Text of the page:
The Gimlet. The perfectly uncomplicated, underappreciated gin classic with a history far more complex than the simplicity of the cocktail would suggest. In recent years it seems the daiquiri—nothing more than a rum gimlet—has become the bartender’s handshake. But we would like to lobby for the resurgence of the gimlet, a cocktail that not only lets a gin as rich as Brockmans truly shine, but also one with a great story to tell—depending, of course, on if you believe it.
Way back in 1867, the British government passed the Merchant Shipping Act, which required that every sailor in the British navy get a daily ration of lime juice to combat scurvy. Now, we know that the Brits have a penchant for mixing their medicine with gin (gin and tonic, anyone?) so unsurprisingly, sailors began taking their daily ration with a side of gin. The story goes, a military surgeon named Rear-Admiral Sir Thomas Desmond Gimlette endorsed such a combination, granting legitimacy to the mixture as well as, perhaps, its name. The Gimlet was born.
Around the same time, a Scottish entrepreneur named Lochlan Rose patented the world’s first fruit concentrate, Rose’s Lime Cordial. If the name sounds at all familiar, it is the same Rose’s Lime Juice that may be gathering dust in your local supermarket’s drink mixers section, the infamous “fake” lime juice that no self-respecting bartender would touch with a ten-foot pole. But back when scurvy was a real threat the Cordial was just lime juice and sugar, nothing fake about it.
The first written iteration of the Gimlet shows up in 1922, in the oft-referenced Harry’s ABC of Mixing Cocktails by Harry MacElhone of the still-standing Harry’s New York Bar in Paris. (If the name is familiar to you, we travelled here when tracing the history of the French 75.) In this recipe, Harry calls for equal parts gin and Rose’s Lime Cordial, and it is because of this that many cocktail historians swear by this original recipe, even today.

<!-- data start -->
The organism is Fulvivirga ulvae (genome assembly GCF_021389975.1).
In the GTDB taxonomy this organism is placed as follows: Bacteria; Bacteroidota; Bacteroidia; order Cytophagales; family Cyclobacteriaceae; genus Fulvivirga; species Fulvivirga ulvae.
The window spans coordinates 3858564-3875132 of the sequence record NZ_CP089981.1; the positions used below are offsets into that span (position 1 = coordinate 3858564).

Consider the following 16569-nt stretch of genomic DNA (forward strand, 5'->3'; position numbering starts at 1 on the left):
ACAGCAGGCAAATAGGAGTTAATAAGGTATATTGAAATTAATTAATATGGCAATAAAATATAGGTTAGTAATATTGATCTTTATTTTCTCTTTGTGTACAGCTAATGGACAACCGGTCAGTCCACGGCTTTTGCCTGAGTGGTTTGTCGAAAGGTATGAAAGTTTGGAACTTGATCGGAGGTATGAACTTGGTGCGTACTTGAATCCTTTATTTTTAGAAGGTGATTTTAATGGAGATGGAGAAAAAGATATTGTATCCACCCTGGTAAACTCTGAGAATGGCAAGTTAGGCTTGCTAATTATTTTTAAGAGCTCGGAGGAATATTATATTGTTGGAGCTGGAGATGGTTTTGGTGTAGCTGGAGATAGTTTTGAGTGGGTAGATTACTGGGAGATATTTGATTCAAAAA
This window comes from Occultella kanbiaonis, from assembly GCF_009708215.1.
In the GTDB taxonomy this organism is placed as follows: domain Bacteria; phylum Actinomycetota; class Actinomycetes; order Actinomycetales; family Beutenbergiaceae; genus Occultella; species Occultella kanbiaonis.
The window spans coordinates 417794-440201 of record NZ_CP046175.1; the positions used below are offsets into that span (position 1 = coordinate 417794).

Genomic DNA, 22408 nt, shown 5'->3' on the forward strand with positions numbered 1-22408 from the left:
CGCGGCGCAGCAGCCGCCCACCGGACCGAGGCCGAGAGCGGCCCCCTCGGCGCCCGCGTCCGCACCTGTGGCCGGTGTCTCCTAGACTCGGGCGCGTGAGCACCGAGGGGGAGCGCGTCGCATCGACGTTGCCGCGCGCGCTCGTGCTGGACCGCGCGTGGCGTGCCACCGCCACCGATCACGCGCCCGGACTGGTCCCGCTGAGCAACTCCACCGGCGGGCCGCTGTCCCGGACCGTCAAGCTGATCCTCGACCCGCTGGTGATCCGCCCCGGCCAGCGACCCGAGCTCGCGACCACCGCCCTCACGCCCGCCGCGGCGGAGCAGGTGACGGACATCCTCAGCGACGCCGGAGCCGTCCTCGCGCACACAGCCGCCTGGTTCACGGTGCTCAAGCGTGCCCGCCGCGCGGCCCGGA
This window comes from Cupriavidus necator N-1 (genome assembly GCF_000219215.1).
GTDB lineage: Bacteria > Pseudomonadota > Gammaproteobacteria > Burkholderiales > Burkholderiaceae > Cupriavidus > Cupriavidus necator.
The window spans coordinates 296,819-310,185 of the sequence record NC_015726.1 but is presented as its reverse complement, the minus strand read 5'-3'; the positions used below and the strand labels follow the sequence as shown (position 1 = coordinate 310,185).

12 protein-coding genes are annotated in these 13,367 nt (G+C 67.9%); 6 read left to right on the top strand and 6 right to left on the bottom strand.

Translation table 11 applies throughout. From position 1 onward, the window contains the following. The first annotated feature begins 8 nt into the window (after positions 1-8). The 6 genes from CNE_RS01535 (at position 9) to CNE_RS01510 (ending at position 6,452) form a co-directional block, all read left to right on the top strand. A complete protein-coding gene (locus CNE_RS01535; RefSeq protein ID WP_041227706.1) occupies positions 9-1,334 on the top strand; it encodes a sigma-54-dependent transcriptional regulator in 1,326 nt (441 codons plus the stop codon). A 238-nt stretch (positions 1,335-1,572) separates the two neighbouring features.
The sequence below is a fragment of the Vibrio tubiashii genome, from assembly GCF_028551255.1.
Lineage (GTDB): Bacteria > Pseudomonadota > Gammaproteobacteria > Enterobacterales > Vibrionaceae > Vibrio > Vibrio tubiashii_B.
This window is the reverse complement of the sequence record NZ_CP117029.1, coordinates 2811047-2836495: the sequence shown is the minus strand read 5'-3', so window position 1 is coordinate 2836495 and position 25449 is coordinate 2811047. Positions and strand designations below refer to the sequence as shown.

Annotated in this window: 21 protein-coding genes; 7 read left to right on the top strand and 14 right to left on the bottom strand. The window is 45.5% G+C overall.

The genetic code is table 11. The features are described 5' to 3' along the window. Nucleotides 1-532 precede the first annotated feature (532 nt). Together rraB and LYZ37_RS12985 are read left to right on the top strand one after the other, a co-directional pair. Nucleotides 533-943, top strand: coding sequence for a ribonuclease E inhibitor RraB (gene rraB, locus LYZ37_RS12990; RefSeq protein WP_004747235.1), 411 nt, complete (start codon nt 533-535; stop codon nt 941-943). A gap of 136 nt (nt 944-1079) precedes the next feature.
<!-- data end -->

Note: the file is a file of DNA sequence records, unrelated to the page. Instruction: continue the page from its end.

That said, Rose’s Lime Juice isn’t today what it used to be, and most bartenders see it as a relic of a time when bars weren’t using fresh juices or syrups. The intrepid bartenders might make their own lime cordial, which involves cooking lime juice with sugar and lime zest. Alternatively, the common recipe for the gimlet is as follows:
- 2 oz/60 ml gin (Brockmans, of course)
- 1 oz/30 ml lime juice
- 1 oz/30 ml simple syrup
Some play with the amounts, but the ratio is pretty much the same: 2-1-1. But since this is a time-tested classic, as we know from others, it is a beautiful recipe to riff on. Muddle cucumber before you add any ingredients and it becomes a South Side. Muddle cucumber and mint and it becomes an East Side. Serve it in a highball topped with seltzer and it becomes a Rickey. The options are almost endless—muddle fruit and/or herbs, switch out the simple syrup for any herb/fruit/spiced syrup, knock down the amount of gin and add a lower-ABV modifier like a fruit liqueur or an amaro. Just make sure, as you do all of this, that you keep in mind the botanicals in the gin—they’re there to help you. Now get out there and make yourself a gimlet.